Can't Touch This (Web): Part 3

Over the last two months, I have reviewed why some webs demand “U Can't Touch This” and web line options for true touch-free web handling. This month, let's cover qualified touch-free cases, where limited contact is allowed, including one-sided and edge-only contact.

One-sided web handling is like holding buttered toast or a DVD — touching one side is no problem, but touching the other side may cause a big mess or damage. A videotape cassette is an example of a backside-only web handling system where the magnetic coated face is the “untouchable” side. A videocassette unwinds, transports, guides, tensions, and rewinds the tape without faceside contact (not counting the contact within the winding roll). A videocassette is an example of a lazy C web line layout where the entire line from reel to reel will avoid face-side contact.

One-sided contact, whether for a short distance or an entire web line, is a game of wrap angle allocation. On many coaters or printers, the game begins once the web exits the coating station. The web exits the print station heading up and returns from the dryer heading down, leaving 180 deg of wrap for all one-sided web handling functions in between.

If the dryer has ten idler rollers, we have 18 deg for each. However, if we also need a single roller web guide (90 deg), a pull roller (90 deg), and a tension-measuring roller (30 deg), we won't have enough web wrap to go around.

Fortunately, we can change the rules of the game. We can increase the total wrap allotment by changing the start and end orientations. In the lazy C web line, we can increase the total one-sided wrap by changing how we enter or exit the winders. For more wrap angle, you can imagine a web path that resembles a loose scroll, spiraling in and out of the winders for increasing total wrap angle and true one-sided handling.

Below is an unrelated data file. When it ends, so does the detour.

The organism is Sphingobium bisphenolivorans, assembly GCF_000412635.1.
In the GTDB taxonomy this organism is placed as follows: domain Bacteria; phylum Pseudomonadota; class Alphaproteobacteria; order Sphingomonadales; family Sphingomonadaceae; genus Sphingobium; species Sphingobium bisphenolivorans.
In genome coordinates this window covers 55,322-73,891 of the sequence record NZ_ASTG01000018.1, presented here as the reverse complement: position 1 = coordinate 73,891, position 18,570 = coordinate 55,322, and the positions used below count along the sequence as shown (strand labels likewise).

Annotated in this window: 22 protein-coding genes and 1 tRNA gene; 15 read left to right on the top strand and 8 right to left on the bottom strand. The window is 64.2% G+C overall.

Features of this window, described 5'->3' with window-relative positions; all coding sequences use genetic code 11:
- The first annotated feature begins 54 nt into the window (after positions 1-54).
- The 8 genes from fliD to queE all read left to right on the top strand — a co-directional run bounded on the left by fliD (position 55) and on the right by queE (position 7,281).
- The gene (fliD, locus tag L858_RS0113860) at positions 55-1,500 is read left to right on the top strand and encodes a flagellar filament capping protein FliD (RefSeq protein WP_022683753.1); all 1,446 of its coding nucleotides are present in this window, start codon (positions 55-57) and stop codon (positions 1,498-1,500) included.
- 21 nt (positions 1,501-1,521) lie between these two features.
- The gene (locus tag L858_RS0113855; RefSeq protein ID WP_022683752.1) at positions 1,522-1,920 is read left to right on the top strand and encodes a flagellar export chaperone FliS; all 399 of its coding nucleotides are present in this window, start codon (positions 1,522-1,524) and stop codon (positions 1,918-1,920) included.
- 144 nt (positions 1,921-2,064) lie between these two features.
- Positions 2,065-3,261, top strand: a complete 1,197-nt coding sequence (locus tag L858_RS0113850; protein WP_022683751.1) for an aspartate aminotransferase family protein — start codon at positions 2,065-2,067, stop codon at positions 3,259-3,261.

There are other ways to change the wrap game rules. We can reduce the wrap for various functions by using a vacuum pull roller, a more sensitive tension roller, or tendency drive idler rollers. We also could eliminate some functions by simplifying tension control or using chase guiding to eliminate actuating the web.

Air turns or suction boxes restart the wrap allocation game. Face-side air turns, discussed last month, reverse the web's direction, creating more wrap angle. If you fear face-side turns, a backside air bar can redirect the 90 deg. Suction boxes combined with a set of driven rollers can pull the web in an otherwise zero-wrap web path. A vacuum dancer system combines a suction box between two rollers with a position sensor to provide tension feedback in a zero-wrap position while also resetting the wrap allocation game.

The buttered toast and DVD analogies offer a third alternative to touch-free handling — edge-only contact. Undercut rollers, sprocket gears, and tenters take advantage of touchable edges that are uncoated or to-be-trimmed.

Undercut and sprocket rollers exert force on the web's edges, so they require a relatively stiff web to avoid buckling in the unsupported center. Movie film projectors use undercut rollers and sprockets to prevent scratching and maintain registration. Web stiffness required for undercut rollers comes from a combination of modulus, thickness, tension, radius of curvature, and width.

A tenter grips the web on either edge using a series of clips attached to a belt, chain, or screw drive. A tenter is an expensive, complex device, used primarily for polymer film orientation, rarely used for simple handling.

Whether your touch-sensitive web requires true touch-free, one-sided, or edge-only contact, there is a web handling technique for your application. If you have more questions about touch-free web handling, feel free to contact me directly.


Timothy J. Walker has 20+ years of experience in web handling processes. He specializes in web handling education, process development, and production problem solving. Contact him at 404/373-3771; tjwalker@tjwa.com; or visit tjwa.com



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